Although named a “disease” it is probably better regarded as part of the normal ageing process of the bowel. Small pouches form in the side wall of the
bowel over time, most frequently on the left side of the colon, and this is an irreversible change in the appearance of the bowel. Approximately half
of people at the age of 50 in the UK will have evidence of these pouches if investigated, and the overwhelming majority of people will never have any
problems. In a few people, the pouches can become inflamed (diverticulitis), bleed or, rarely, cause more serious problems such as narrowing of the
bowel or even a hole in the bowel. Diverticular disease is not related to bowel cancer, nor does it increase the risk of cancer.

What symptoms can I expect?
Most people have no symptoms. Acute symptoms can be pain, often in the left side of the abdomen, or bleeding from the back passage. Most of the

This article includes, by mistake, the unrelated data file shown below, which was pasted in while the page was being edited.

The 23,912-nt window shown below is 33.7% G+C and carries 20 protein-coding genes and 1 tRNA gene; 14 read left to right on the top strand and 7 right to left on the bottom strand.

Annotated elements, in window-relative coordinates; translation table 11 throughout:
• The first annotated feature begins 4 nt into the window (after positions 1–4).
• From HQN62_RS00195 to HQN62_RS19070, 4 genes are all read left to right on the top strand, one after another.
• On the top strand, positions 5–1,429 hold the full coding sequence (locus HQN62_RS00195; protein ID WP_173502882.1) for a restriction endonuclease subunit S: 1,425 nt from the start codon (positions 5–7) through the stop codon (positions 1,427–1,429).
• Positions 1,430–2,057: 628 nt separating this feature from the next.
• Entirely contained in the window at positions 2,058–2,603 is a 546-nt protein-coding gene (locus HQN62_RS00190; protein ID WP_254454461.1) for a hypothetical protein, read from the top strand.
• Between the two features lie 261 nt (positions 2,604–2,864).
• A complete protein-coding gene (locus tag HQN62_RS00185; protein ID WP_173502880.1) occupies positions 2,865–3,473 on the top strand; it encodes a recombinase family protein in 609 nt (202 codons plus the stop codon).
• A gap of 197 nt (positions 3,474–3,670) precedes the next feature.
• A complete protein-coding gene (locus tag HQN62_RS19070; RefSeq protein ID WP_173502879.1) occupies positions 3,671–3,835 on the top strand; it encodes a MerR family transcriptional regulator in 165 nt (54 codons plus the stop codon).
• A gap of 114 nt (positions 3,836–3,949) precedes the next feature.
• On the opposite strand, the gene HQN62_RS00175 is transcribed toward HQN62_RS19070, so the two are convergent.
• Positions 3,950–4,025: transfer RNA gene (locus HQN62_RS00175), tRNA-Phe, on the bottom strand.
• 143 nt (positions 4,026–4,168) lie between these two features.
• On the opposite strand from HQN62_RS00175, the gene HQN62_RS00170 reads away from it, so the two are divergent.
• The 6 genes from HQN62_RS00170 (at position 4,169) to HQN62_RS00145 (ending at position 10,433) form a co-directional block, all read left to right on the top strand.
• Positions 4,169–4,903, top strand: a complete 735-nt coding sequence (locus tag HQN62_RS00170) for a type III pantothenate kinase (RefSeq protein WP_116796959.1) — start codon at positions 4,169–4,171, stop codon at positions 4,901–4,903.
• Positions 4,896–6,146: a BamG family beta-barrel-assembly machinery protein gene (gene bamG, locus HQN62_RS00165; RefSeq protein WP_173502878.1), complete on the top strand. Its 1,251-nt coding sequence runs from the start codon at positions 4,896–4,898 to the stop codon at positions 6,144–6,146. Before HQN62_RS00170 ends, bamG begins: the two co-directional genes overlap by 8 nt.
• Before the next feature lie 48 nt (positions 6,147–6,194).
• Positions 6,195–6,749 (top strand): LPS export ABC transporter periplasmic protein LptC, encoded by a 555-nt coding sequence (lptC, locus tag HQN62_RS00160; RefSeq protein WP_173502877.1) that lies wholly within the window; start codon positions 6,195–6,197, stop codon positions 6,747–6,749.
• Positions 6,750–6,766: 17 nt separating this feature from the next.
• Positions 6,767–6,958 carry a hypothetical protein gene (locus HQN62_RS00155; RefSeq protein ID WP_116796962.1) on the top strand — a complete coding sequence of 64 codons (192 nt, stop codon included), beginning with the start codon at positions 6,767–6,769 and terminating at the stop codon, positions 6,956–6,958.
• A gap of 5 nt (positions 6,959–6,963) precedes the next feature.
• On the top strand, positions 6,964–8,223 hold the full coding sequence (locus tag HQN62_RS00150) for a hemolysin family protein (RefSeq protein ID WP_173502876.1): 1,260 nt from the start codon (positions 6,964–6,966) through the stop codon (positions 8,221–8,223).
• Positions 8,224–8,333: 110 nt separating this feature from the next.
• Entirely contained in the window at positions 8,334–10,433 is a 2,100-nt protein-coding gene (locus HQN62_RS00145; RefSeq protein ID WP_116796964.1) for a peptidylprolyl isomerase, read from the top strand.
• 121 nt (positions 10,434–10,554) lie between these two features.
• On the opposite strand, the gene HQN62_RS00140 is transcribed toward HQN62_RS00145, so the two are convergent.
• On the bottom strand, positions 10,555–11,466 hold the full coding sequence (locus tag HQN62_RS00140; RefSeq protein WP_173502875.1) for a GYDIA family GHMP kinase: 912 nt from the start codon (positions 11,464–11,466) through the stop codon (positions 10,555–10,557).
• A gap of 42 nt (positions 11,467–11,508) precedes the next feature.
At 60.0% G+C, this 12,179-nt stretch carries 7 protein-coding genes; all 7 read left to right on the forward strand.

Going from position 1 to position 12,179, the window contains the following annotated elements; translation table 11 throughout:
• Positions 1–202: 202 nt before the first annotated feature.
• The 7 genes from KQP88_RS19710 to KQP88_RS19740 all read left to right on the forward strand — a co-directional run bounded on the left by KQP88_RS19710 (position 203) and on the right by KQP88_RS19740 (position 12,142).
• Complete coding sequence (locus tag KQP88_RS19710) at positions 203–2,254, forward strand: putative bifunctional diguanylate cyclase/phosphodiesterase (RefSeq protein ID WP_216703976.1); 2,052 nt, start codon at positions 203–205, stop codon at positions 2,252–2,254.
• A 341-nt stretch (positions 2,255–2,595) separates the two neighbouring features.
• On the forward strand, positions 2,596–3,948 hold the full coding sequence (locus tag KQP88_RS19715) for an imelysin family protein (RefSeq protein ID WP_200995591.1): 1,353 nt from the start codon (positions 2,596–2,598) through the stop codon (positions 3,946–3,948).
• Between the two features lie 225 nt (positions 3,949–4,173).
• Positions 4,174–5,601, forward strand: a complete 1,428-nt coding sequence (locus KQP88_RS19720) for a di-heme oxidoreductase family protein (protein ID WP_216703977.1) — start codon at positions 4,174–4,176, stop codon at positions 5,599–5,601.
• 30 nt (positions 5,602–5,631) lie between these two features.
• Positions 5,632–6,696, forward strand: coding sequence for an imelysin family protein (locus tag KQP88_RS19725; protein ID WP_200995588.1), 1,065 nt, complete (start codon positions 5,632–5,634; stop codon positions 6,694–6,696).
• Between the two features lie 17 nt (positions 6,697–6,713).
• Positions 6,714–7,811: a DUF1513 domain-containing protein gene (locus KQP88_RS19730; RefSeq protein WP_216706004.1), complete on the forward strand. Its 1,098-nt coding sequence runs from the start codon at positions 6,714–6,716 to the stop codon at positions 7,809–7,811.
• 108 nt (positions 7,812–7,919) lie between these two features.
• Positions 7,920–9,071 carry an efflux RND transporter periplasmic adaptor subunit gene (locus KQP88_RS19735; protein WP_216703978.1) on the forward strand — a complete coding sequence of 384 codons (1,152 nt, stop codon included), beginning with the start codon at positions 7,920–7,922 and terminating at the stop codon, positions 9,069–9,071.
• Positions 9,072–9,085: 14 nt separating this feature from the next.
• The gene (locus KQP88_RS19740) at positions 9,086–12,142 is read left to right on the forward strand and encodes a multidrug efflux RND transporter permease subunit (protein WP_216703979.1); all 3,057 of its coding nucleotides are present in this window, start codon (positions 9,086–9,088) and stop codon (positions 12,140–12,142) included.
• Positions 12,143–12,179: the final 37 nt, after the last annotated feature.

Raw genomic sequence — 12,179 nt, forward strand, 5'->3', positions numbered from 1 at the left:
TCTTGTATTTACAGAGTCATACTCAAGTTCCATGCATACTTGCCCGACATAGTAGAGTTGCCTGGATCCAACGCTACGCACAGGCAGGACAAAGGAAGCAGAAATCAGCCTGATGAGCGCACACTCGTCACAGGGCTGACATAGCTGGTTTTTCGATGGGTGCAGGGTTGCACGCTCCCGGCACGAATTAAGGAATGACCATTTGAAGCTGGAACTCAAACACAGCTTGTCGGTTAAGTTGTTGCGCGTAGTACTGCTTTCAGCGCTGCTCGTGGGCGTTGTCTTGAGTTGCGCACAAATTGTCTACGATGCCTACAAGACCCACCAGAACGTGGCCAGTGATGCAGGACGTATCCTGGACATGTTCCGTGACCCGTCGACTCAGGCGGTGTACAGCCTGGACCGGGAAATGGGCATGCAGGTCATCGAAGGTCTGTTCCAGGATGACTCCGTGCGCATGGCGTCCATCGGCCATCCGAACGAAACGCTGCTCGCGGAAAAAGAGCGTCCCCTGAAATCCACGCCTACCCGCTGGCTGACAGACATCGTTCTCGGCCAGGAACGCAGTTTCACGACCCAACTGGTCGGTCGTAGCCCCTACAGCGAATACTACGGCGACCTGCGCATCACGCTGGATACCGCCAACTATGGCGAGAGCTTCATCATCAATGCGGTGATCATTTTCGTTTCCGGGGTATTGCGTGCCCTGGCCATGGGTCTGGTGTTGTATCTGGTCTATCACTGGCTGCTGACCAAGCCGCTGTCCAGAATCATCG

time acute symptoms will settle without any significant intervention, but if symptoms are bad enough people may need a short admission to hospital.
A very small proportion of patients with diverticular disease will go on to develop chronic problems. These can include more chronic abdominal pains
or a change in the bowels related to stiffness or narrowing of the affected section of bowel.

What treatments is available?
Once investigations have confirmed the presence of diverticular disease and people have been reassured that there is nothing more sinister causing their
abdominal or bowel symptoms, often they do not need any specific treatment. Sometimes changes in the diet can help, or occasionally medications to
manage the bowels or to treat the specific symptoms such as flares of pain. Surgery is the only way to get rid of the affected section of colon, although
this is a significant undertaking and is fortunately rarely needed. In some people, however, it can be a very good solution, and I will discuss this with
you in detail if I feel you might be a candidate for surgery.